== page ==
Communication for Public Decision-Making in a Negative Historical Context: Building Intercultural Relationships in the British Columbia Treaty Process
Journal of International and Intercultural Communication
May 28, 2008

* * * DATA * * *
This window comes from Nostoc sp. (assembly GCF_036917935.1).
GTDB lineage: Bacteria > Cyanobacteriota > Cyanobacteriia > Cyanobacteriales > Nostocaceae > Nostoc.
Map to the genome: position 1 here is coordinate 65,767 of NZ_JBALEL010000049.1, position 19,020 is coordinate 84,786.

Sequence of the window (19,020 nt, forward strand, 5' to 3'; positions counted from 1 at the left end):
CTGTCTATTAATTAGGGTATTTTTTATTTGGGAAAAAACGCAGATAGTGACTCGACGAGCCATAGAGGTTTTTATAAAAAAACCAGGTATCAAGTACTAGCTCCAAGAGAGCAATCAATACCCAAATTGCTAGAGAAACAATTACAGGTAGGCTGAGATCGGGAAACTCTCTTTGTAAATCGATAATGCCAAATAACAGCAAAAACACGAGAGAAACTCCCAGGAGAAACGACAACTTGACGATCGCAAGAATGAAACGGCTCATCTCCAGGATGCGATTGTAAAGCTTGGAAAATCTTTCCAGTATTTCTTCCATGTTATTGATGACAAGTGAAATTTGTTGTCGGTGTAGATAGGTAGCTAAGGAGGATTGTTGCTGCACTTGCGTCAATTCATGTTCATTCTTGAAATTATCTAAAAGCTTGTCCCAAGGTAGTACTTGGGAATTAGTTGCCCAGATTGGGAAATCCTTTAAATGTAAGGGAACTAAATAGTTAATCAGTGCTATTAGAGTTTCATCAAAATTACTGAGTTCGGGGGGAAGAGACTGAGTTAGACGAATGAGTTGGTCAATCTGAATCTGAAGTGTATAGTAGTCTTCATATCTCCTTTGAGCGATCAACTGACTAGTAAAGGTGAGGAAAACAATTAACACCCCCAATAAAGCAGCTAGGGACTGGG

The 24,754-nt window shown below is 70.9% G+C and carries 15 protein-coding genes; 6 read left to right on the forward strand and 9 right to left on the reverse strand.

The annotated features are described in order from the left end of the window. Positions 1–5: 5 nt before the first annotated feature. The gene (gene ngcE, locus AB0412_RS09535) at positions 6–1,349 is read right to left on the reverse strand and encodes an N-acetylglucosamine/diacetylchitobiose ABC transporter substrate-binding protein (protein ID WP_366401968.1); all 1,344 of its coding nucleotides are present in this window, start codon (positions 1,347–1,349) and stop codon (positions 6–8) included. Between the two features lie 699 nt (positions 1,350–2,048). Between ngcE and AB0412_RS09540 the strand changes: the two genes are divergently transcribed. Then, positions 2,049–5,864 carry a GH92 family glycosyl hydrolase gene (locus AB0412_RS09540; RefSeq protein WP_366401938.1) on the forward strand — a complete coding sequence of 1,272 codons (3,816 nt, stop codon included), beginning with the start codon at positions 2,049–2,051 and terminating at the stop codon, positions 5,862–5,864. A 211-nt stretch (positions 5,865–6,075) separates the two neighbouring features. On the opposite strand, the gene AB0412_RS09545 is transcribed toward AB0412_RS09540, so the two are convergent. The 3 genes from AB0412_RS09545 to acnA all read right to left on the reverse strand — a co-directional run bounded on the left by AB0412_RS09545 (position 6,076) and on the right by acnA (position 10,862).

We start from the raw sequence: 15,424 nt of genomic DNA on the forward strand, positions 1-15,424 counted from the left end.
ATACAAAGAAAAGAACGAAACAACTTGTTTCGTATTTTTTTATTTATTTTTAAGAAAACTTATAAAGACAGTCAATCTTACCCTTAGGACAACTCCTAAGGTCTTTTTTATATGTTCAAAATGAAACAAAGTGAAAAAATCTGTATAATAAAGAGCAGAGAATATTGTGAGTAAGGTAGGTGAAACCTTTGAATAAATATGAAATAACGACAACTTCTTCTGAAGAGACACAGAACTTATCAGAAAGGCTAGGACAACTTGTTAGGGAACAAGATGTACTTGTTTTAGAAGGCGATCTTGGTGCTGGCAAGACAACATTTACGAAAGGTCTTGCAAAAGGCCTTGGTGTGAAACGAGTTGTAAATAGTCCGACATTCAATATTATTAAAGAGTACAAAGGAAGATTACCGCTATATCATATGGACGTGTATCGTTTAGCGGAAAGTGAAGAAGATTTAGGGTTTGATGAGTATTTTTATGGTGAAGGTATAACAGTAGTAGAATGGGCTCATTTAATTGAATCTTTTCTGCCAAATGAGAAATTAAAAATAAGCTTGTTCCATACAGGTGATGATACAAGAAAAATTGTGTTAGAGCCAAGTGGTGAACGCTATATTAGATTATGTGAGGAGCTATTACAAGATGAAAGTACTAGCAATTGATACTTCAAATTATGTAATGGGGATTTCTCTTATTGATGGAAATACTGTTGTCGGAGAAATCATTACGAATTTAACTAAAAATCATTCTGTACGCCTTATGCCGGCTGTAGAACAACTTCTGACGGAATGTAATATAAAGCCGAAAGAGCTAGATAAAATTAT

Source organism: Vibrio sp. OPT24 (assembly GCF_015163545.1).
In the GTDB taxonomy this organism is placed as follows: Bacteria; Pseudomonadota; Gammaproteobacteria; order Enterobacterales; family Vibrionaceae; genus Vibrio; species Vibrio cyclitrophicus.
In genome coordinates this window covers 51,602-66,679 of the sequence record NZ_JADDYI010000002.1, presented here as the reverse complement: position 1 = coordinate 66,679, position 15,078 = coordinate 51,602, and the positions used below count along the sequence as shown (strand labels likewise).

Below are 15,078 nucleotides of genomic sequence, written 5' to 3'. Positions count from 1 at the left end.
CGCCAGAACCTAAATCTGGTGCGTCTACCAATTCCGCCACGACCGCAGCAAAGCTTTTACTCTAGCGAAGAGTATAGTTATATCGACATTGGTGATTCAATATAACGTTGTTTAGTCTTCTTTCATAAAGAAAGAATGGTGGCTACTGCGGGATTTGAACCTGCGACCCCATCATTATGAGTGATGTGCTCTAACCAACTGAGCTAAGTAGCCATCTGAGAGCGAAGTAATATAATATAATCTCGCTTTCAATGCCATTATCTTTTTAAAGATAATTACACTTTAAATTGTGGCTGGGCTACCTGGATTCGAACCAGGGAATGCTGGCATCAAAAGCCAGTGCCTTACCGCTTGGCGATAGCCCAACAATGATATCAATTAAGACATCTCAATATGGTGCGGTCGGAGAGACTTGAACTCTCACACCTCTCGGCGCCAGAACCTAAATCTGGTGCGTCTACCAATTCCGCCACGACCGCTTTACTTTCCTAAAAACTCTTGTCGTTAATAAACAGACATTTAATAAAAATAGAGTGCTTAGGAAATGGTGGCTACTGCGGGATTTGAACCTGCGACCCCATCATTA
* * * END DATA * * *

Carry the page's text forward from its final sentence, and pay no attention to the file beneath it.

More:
Encouraging involvement in local, regional and national communities in order to develop a healthy democracy is a laudable goal for society. However, culturally marginalized groups that have been historically excluded from such participation, and who utilize communication patterns that differ from the dominant culture, cannot take all the responsibility for becoming engaged. The aboriginal peoples of North America are one such marginalized cultural group. Utilizing data from the current British Columbia treaty process, this study posits communication structures, attitudes, and behaviors that dominant culture groups must adopt in order to build positive long-term relationships for public engagement with historically marginalized cultural groups.